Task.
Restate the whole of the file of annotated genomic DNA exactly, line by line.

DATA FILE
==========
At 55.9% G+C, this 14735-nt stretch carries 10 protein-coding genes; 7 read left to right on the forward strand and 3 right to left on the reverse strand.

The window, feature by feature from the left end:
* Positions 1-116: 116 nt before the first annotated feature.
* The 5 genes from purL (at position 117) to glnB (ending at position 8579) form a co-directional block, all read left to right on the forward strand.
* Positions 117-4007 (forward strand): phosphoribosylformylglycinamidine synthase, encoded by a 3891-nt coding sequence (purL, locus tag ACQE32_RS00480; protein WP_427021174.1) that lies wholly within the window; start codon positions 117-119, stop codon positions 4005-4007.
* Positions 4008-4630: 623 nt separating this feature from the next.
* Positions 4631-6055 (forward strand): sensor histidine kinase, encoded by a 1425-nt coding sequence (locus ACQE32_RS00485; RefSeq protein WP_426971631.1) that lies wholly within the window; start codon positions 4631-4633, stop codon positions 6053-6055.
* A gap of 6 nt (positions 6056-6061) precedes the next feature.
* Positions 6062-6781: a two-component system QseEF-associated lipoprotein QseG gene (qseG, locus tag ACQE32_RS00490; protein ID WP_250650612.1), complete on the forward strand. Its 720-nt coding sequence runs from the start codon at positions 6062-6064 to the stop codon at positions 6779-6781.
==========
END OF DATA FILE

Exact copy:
At 55.9% G+C, this 14735-nt stretch carries 10 protein-coding genes; 7 read left to right on the forward strand and 3 right to left on the reverse strand.

The window, feature by feature from the left end:
* Positions 1-116: 116 nt before the first annotated feature.
* The 5 genes from purL (at position 117) to glnB (ending at position 8579) form a co-directional block, all read left to right on the forward strand.
* Positions 117-4007 (forward strand): phosphoribosylformylglycinamidine synthase, encoded by a 3891-nt coding sequence (purL, locus tag ACQE32_RS00480; protein WP_427021174.1) that lies wholly within the window; start codon positions 117-119, stop codon positions 4005-4007.
* Positions 4008-4630: 623 nt separating this feature from the next.
* Positions 4631-6055 (forward strand): sensor histidine kinase, encoded by a 1425-nt coding sequence (locus ACQE32_RS00485; RefSeq protein WP_426971631.1) that lies wholly within the window; start codon positions 4631-4633, stop codon positions 6053-6055.
* A gap of 6 nt (positions 6056-6061) precedes the next feature.
* Positions 6062-6781: a two-component system QseEF-associated lipoprotein QseG gene (qseG, locus tag ACQE32_RS00490; protein ID WP_250650612.1), complete on the forward strand. Its 720-nt coding sequence runs from the start codon at positions 6062-6064 to the stop codon at positions 6779-6781.